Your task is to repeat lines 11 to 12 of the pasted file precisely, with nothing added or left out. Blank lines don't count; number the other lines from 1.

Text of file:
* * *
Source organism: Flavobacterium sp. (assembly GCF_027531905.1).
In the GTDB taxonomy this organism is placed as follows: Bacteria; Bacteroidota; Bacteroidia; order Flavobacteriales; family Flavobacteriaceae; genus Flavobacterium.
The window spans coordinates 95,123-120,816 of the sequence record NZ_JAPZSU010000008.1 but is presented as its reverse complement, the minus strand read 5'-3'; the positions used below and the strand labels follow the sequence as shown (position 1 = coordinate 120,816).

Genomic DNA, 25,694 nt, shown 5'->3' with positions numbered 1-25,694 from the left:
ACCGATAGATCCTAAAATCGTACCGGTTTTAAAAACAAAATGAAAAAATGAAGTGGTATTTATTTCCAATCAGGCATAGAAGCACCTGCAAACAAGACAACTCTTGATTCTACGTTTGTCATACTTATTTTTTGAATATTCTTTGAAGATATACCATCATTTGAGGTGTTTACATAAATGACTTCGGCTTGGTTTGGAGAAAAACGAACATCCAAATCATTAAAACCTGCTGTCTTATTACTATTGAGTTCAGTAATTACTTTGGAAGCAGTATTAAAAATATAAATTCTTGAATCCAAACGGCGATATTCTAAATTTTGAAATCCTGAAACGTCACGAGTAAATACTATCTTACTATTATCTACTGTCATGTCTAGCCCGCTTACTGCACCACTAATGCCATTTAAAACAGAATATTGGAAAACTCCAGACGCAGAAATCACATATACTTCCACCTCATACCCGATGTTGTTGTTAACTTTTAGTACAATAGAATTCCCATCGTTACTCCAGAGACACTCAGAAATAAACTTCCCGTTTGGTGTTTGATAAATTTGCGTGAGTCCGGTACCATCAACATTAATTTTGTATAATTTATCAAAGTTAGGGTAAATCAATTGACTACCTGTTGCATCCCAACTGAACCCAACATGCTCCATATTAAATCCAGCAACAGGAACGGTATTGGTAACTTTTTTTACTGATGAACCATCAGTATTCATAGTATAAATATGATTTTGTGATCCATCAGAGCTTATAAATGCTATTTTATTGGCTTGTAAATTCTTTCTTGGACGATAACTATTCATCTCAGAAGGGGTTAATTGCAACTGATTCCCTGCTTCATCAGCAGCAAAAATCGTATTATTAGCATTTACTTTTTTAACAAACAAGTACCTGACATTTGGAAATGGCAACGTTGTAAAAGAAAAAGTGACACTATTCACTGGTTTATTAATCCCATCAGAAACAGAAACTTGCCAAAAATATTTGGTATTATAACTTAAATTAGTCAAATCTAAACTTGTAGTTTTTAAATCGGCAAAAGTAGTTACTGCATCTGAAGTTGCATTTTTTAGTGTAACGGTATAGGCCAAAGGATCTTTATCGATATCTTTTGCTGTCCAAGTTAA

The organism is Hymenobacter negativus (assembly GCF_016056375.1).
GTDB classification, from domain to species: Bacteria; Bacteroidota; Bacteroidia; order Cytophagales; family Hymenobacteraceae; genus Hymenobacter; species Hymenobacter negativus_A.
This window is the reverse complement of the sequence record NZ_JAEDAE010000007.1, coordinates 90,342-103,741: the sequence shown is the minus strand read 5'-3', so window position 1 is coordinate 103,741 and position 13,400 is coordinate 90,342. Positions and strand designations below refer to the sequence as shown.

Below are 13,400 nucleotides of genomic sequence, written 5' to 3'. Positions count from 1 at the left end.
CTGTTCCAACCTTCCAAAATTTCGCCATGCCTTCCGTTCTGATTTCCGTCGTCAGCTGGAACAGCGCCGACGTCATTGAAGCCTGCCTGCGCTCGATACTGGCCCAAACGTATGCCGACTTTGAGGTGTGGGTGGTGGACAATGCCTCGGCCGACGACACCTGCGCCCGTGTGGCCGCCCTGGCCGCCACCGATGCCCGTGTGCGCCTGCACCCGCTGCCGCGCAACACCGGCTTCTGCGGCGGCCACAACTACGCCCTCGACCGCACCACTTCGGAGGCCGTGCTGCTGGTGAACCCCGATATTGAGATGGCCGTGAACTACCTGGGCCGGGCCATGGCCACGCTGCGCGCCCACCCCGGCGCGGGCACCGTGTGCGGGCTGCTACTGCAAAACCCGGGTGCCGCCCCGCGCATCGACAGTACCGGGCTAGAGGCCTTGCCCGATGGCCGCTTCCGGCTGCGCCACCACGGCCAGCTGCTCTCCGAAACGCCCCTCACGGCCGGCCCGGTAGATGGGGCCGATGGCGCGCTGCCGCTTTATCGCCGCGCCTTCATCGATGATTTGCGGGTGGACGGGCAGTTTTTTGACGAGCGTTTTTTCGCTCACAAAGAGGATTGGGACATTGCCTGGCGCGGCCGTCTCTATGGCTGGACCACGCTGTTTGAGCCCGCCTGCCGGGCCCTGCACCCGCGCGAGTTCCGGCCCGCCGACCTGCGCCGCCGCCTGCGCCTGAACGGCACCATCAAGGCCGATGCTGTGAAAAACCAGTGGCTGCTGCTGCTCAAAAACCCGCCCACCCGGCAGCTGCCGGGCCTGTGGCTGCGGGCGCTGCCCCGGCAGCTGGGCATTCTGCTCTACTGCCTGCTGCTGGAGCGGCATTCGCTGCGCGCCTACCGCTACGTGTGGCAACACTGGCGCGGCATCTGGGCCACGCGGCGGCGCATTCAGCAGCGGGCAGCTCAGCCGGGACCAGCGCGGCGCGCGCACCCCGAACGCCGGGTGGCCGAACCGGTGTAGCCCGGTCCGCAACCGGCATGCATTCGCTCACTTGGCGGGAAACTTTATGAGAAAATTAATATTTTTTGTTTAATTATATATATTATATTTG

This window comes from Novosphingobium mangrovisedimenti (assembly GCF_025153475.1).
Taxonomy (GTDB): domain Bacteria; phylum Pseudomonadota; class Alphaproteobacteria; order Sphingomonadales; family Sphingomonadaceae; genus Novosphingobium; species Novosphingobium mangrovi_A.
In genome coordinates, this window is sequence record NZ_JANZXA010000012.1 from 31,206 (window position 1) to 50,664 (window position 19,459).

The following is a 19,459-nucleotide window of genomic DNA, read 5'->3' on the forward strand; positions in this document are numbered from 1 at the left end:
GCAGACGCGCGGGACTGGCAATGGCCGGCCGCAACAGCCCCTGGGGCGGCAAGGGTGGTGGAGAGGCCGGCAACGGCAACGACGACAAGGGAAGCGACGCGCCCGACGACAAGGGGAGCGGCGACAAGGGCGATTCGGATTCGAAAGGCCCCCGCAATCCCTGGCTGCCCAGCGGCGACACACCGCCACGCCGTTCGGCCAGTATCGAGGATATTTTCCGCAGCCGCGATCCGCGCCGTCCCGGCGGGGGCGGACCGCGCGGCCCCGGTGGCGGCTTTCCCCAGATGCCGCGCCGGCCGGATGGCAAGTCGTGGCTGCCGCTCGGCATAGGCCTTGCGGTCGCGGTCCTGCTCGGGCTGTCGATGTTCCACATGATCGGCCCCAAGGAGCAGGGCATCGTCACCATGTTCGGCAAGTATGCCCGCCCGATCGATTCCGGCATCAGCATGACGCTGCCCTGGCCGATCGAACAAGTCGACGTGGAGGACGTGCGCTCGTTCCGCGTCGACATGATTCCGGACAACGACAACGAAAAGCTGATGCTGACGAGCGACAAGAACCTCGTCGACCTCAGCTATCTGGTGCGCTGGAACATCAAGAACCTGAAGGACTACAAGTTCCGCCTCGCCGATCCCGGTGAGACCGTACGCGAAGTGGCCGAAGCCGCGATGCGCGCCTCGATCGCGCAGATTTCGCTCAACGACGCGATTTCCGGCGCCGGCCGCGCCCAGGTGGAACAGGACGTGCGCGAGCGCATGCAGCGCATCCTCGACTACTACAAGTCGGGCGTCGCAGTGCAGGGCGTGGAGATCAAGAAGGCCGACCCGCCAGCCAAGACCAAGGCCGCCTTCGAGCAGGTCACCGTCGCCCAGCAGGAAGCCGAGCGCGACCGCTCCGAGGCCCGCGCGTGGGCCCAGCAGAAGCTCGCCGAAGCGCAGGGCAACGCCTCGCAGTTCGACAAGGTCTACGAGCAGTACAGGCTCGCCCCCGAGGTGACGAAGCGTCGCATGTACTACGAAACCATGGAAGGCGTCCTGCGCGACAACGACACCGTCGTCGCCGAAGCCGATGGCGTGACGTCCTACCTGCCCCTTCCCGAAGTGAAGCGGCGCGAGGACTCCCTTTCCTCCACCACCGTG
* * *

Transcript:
This window comes from Novosphingobium mangrovisedimenti (assembly GCF_025153475.1).
Taxonomy (GTDB): domain Bacteria; phylum Pseudomonadota; class Alphaproteobacteria; order Sphingomonadales; family Sphingomonadaceae; genus Novosphingobium; species Novosphingobium mangrovi_A.